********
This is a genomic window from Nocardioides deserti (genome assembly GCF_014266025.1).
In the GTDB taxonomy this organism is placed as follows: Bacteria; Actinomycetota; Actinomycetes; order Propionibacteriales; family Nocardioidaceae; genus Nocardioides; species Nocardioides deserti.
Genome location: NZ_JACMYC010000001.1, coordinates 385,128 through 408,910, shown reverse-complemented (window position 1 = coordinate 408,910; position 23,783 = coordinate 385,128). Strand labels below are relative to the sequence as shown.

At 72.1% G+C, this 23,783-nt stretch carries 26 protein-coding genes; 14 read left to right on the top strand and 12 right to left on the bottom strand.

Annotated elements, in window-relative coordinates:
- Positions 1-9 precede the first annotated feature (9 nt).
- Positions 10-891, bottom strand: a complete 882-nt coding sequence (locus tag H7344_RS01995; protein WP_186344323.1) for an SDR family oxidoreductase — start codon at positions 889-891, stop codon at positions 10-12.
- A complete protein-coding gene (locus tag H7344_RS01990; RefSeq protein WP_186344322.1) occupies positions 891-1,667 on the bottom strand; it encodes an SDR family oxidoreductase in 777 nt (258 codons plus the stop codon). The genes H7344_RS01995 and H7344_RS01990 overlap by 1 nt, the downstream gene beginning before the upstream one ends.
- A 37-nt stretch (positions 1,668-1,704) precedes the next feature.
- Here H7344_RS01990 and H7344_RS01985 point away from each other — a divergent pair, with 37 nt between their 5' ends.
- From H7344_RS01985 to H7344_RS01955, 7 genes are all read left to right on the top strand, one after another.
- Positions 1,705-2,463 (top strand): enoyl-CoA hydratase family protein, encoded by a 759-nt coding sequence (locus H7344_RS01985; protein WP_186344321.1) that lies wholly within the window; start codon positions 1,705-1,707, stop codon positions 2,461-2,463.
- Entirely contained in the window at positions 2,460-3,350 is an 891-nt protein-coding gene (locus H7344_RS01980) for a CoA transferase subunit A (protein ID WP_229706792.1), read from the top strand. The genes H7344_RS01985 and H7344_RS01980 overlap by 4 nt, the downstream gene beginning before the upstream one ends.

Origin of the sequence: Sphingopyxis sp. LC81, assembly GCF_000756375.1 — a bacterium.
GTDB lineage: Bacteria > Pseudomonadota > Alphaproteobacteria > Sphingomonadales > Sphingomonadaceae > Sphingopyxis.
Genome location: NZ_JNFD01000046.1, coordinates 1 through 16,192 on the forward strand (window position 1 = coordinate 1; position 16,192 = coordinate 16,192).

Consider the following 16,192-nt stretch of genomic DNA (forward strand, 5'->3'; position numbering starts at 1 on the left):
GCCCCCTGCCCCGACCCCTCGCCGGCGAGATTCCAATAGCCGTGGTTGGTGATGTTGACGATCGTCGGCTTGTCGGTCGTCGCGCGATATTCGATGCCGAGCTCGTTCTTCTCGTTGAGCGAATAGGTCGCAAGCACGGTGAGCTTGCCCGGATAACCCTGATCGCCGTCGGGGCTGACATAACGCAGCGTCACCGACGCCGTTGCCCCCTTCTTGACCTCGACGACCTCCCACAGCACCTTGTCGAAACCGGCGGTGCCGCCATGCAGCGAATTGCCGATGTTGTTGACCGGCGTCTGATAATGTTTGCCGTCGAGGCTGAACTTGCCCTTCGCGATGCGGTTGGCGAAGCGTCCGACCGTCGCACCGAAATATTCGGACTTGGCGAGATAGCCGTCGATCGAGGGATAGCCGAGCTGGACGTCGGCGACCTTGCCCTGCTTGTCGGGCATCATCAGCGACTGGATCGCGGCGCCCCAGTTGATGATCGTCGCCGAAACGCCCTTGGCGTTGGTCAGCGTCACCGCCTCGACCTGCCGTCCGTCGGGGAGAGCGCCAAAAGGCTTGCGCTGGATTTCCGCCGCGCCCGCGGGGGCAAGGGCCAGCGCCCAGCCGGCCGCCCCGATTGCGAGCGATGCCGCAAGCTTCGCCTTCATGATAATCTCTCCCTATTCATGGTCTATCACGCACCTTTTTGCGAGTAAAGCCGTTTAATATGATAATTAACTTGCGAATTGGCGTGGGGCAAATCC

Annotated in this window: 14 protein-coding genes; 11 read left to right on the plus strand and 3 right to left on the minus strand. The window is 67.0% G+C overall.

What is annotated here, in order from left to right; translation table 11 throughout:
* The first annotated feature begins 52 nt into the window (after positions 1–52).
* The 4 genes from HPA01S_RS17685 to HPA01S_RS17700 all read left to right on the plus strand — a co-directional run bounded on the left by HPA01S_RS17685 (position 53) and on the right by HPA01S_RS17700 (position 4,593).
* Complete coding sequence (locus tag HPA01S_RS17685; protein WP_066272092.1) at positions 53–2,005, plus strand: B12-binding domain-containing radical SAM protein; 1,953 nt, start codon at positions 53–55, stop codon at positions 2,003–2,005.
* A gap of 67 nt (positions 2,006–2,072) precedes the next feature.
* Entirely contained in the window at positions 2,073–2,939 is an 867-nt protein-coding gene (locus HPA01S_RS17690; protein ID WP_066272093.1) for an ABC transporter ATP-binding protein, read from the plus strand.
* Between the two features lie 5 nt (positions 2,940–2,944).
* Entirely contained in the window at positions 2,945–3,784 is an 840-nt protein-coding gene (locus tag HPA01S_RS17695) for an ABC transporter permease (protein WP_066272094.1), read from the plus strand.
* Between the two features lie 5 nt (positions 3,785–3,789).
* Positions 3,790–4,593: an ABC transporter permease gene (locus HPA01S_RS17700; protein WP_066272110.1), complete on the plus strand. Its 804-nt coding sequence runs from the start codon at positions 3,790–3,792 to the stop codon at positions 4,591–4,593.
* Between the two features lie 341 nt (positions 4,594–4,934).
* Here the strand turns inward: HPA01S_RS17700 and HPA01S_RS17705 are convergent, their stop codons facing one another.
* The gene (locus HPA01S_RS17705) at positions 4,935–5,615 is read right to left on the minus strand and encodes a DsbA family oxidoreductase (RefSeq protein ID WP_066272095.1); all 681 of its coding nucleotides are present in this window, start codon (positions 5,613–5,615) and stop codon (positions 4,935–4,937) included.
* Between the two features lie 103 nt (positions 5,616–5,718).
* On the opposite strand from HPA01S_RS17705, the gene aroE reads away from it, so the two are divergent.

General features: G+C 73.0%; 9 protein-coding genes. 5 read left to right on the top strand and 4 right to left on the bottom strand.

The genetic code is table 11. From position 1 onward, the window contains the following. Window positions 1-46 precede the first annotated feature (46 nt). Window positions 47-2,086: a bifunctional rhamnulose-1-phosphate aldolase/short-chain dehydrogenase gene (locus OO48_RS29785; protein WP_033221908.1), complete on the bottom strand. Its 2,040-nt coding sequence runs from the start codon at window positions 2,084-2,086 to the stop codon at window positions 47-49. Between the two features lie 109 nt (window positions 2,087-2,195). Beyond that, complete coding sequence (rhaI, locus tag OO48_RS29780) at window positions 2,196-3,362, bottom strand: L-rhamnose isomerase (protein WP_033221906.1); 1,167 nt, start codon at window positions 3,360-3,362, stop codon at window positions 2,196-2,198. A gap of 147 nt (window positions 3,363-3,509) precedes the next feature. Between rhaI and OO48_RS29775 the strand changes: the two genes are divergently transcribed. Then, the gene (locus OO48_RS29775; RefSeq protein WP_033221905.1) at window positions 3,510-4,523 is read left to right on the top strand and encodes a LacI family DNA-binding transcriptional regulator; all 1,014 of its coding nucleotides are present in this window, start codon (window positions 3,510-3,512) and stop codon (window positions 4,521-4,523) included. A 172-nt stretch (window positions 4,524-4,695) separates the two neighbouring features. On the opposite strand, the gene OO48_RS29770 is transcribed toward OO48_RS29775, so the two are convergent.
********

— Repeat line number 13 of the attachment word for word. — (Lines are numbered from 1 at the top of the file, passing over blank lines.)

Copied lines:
- Entirely contained in the window at positions 2,460-3,350 is an 891-nt protein-coding gene (locus H7344_RS01980) for a CoA transferase subunit A (protein ID WP_229706792.1), read from the top strand. The genes H7344_RS01985 and H7344_RS01980 overlap by 4 nt, the downstream gene beginning before the upstream one ends.